How to stay in an Australian City Cheaply

October 26, 2009 · 21 comments

So you just came from South East Asia and are used to spending $4 for a night in a guesthouse,  $2 for your daily meals and were happy with the money left in your wallet after a night of liver destruction and tuk tuk rides.

Then you came to Australia to earn some money and almost fainted at the sign ‘Pint of beer, only $7!’

Taking 'on a shoestring' to a new level

Taking ‘on a shoestring’ to a new level

It is time to budget and hang on to those colourful ozzie dollars, as they are going to go quickly without a plan. Accomodation, food, transport and alcohol are your primary requirements. But you’re not ready for that all inclusive farming job yet, you just came from busy cities so need to wind down.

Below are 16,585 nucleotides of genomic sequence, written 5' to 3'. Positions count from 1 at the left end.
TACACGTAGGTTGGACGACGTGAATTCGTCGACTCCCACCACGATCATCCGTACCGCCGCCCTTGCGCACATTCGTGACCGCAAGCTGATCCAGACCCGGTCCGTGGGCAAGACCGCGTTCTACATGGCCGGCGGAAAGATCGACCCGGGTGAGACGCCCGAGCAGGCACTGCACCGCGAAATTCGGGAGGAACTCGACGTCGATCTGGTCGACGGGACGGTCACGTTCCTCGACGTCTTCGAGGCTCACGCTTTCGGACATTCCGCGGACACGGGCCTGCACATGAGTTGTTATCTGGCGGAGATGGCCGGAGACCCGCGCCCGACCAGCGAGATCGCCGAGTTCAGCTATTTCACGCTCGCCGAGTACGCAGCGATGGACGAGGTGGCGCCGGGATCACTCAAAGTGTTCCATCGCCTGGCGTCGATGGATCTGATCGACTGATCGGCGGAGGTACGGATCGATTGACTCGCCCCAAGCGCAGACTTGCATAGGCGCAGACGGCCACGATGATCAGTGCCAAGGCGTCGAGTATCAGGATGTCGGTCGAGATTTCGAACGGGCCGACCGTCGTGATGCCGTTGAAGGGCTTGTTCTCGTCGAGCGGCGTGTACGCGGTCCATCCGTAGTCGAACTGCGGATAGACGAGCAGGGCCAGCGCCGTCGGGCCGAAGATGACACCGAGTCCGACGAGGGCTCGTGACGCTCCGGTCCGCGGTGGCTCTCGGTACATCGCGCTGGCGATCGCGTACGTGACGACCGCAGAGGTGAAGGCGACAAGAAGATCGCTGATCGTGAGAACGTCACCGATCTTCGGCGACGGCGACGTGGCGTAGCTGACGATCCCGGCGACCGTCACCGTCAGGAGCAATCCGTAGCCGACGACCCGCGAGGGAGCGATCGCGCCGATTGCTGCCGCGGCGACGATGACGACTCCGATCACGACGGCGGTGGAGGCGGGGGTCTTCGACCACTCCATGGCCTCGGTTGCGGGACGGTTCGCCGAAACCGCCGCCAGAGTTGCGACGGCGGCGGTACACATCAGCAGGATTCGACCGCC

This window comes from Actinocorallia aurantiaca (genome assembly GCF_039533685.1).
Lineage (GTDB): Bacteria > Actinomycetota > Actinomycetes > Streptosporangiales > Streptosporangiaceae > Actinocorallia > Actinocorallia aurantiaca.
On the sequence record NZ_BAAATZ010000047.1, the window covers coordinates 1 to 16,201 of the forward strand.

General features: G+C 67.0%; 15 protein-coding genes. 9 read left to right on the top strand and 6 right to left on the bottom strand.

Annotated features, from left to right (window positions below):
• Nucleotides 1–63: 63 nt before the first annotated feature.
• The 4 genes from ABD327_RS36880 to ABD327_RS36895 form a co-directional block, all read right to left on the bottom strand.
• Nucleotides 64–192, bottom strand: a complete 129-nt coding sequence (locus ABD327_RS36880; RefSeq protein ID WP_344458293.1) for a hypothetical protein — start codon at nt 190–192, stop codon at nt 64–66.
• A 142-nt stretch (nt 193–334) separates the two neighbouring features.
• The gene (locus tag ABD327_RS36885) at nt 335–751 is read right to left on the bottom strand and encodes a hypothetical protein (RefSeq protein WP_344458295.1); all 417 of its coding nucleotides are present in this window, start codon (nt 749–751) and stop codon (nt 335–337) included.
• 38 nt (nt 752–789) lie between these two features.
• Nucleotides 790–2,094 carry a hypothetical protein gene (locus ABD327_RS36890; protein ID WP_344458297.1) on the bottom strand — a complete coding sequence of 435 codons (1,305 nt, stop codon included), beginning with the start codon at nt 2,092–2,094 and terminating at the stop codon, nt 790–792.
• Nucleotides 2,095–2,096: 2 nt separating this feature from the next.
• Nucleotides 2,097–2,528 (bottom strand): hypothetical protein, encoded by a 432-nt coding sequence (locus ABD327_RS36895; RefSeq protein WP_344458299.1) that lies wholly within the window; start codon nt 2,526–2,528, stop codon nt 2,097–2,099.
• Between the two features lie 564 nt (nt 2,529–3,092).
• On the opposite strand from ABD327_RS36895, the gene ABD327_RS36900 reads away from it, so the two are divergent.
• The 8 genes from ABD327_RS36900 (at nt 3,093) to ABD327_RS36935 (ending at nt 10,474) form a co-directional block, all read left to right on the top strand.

Hostels vary in prices, but that adds up, especially if you need to settle in an area for a while. An alternative is to consider hybrid caravans, which offer a convenient way to combine the flexibility of a camper van with the comforts of a home on wheels. You can park your hybrid caravan at various locations, including campgrounds and even car parks, and enjoy a comfortable sleep while having access to your own shower facilities. This can be a cost-effective and versatile solution for extended stays in different places.

A better route however is to get your own place; A shared room in a house is possible and often is cheaper than hostels. Having a fixed address is also advantageous for job and bank applications on arrival in this new country too.